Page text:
The best thing about The Caped Crusade, Glen Weldon’s book-length ode to Batmania, is Glen Weldon himself. Sure, the actual book is informative and well thought out, organized and insightful. But it’s also got a personality to it, thanks to Weldon, who impregnates even the most mundane sentence with his dry wit and his enthusiasm for his two subjects (Batman, the nature of nerdery).
His twin theses? Nerdery isn’t about what you love, but loving what you love with a staggering, vacuum-sucking passion. And that all the Batmans that have existed over his seventy-eight year history, from the campiest Batus-dancing iteration, to the elderly violent sociopath lurking for a comeback. They are all Batman.
“Anyone can look at Christian Bale’s Kevlar-suited, mouth-breathing Batman, croaking his dire threats like an enraged, laryngitic frog, and immediately recognize him as the same character as Adam West’s Batusi Batman, out there on the go-go floor, shaking what his dead mama gave him.”
Weldon traces Batman’s full history from his creation in 1939, all the way through early 2016 just before the release of Batman Vs. Superman (he mentions seeing the trailer, and can’t resist making a dig at the scene where Batman and Supes glower at each other in the rain). But he does this in a way that is more than just listing out things like, Hey this happened, and then this happened, and then this! Which is what the author of the Nancy Drew book I just read did. Weldon did for Batman what I wanted her to do for the girl sleuth. I couldn’t have planned a better study in contrast. Girl Sleuth put me to sleep. The Caped Crusade vibrates with attitude on every page. Glen Weldon has VOICE. It also helps that what he says with that voice is insightful and engaging. And funny. I actually laughed out loud at this book on several occasions.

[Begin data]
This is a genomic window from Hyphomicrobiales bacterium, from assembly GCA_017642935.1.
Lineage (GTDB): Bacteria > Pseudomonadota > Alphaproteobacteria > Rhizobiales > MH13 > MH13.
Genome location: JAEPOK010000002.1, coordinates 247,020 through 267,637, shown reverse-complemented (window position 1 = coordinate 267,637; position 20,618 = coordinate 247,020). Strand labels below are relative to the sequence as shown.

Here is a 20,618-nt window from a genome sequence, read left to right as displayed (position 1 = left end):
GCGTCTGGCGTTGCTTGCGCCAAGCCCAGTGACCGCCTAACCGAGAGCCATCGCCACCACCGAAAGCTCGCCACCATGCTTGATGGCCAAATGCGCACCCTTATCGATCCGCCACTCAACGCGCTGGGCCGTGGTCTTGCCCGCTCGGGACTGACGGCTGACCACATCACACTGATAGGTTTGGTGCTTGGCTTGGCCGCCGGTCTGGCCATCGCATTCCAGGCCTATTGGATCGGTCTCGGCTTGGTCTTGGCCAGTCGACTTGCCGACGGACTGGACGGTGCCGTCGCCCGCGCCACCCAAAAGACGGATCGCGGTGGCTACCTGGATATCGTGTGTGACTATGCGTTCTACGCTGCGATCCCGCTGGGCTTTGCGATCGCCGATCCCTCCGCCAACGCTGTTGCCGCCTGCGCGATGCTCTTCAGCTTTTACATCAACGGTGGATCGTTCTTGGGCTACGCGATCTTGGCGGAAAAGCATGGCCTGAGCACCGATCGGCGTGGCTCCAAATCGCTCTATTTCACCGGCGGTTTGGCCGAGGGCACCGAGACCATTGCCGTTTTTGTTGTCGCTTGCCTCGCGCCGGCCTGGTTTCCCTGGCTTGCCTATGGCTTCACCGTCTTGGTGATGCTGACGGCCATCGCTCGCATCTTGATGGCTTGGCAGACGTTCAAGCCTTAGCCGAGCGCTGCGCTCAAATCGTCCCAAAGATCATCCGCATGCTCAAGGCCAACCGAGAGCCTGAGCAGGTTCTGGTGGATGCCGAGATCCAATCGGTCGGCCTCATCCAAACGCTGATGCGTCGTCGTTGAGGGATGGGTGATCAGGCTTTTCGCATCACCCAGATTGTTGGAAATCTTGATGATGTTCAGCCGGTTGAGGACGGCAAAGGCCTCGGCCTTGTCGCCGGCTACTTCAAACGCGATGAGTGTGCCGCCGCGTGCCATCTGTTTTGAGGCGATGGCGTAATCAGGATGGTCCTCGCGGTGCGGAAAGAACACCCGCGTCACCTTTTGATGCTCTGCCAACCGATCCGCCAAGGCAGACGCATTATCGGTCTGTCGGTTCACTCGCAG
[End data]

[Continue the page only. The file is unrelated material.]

“[Batman’s] status as an inkblot onto which we project our basest drives has always made it easy to mistake him for a creature of hatred, or darkness.
But though he lives in darkness, Batman is not of it. He was birthed in a senseless act of violence, but his mission, his life’s work, is to prevent such acts from happening to others.”
I’m not a Batman fan. I’ve seen the movies once each, and that’s about it (although Weldon REALLY made me want to watch Batman: The Animated Series). I’ve always been more attracted to what Superman had to offer, but Weldon makes it very clear in this book why Batman has endured for so long, and why so many people feel so passionately about him. This is a book for people who love Batman, yes, but it’s also for nerds, and for people who are interested in just good straight up cultural analysis and history.
I hope Glen Weldon writes many more books, I really do. I find him very amusing. But first I’m definitely going to track down a copy of his Superman book because I WANTS IT.